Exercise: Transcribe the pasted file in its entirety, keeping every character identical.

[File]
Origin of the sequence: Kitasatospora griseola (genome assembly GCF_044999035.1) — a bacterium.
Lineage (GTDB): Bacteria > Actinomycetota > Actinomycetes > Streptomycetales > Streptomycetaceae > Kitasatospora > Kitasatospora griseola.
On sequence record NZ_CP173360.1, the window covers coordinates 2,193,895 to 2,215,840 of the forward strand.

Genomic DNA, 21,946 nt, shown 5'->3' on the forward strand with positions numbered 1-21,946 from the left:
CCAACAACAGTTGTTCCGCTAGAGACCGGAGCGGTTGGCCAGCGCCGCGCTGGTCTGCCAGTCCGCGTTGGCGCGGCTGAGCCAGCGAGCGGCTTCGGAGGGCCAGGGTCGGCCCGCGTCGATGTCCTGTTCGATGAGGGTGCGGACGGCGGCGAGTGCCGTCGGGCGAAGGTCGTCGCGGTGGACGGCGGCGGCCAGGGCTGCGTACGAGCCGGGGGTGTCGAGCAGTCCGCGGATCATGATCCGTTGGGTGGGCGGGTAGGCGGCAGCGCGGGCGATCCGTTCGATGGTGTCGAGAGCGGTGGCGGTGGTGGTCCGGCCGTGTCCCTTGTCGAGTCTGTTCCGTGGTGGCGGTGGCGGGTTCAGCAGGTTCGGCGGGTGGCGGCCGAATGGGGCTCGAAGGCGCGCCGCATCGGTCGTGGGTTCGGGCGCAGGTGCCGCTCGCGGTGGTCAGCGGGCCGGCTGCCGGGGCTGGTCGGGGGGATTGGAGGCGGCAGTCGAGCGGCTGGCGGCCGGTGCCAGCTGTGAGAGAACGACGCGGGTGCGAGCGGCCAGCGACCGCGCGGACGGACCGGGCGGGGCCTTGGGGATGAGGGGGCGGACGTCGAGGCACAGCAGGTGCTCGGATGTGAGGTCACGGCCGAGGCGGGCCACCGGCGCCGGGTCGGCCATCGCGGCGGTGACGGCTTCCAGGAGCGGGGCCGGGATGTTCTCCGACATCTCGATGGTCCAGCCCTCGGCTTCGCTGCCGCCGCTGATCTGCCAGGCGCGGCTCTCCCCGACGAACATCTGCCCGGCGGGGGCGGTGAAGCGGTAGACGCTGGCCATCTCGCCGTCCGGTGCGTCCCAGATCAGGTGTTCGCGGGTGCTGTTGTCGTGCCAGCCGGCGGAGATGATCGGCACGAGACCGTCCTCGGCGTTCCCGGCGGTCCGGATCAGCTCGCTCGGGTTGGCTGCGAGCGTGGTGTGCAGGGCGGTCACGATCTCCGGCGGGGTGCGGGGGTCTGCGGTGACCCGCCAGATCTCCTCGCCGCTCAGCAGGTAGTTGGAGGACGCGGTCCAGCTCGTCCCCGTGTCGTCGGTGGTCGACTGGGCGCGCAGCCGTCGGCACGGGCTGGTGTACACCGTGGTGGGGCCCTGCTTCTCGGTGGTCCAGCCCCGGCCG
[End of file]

Origin of the sequence: Kitasatospora griseola (genome assembly GCF_044999035.1) — a bacterium.
Lineage (GTDB): Bacteria > Actinomycetota > Actinomycetes > Streptomycetales > Streptomycetaceae > Kitasatospora > Kitasatospora griseola.
On sequence record NZ_CP173360.1, the window covers coordinates 2,193,895 to 2,215,840 of the forward strand.

Genomic DNA, 21,946 nt, shown 5'->3' on the forward strand with positions numbered 1-21,946 from the left:
CCAACAACAGTTGTTCCGCTAGAGACCGGAGCGGTTGGCCAGCGCCGCGCTGGTCTGCCAGTCCGCGTTGGCGCGGCTGAGCCAGCGAGCGGCTTCGGAGGGCCAGGGTCGGCCCGCGTCGATGTCCTGTTCGATGAGGGTGCGGACGGCGGCGAGTGCCGTCGGGCGAAGGTCGTCGCGGTGGACGGCGGCGGCCAGGGCTGCGTACGAGCCGGGGGTGTCGAGCAGTCCGCGGATCATGATCCGTTGGGTGGGCGGGTAGGCGGCAGCGCGGGCGATCCGTTCGATGGTGTCGAGAGCGGTGGCGGTGGTGGTCCGGCCGTGTCCCTTGTCGAGTCTGTTCCGTGGTGGCGGTGGCGGGTTCAGCAGGTTCGGCGGGTGGCGGCCGAATGGGGCTCGAAGGCGCGCCGCATCGGTCGTGGGTTCGGGCGCAGGTGCCGCTCGCGGTGGTCAGCGGGCCGGCTGCCGGGGCTGGTCGGGGGGATTGGAGGCGGCAGTCGAGCGGCTGGCGGCCGGTGCCAGCTGTGAGAGAACGACGCGGGTGCGAGCGGCCAGCGACCGCGCGGACGGACCGGGCGGGGCCTTGGGGATGAGGGGGCGGACGTCGAGGCACAGCAGGTGCTCGGATGTGAGGTCACGGCCGAGGCGGGCCACCGGCGCCGGGTCGGCCATCGCGGCGGTGACGGCTTCCAGGAGCGGGGCCGGGATGTTCTCCGACATCTCGATGGTCCAGCCCTCGGCTTCGCTGCCGCCGCTGATCTGCCAGGCGCGGCTCTCCCCGACGAACATCTGCCCGGCGGGGGCGGTGAAGCGGTAGACGCTGGCCATCTCGCCGTCCGGTGCGTCCCAGATCAGGTGTTCGCGGGTGCTGTTGTCGTGCCAGCCGGCGGAGATGATCGGCACGAGACCGTCCTCGGCGTTCCCGGCGGTCCGGATCAGCTCGCTCGGGTTGGCTGCGAGCGTGGTGTGCAGGGCGGTCACGATCTCCGGCGGGGTGCGGGGGTCTGCGGTGACCCGCCAGATCTCCTCGCCGCTCAGCAGGTAGTTGGAGGACGCGGTCCAGCTCGTCCCCGTGTCGTCGGTGGTCGACTGGGCGCGCAGCCGTCGGCACGGGCTGGTGTACACCGTGGTGGGGCCCTGCTTCTCGGTGGTCCAGCCCCGGCCG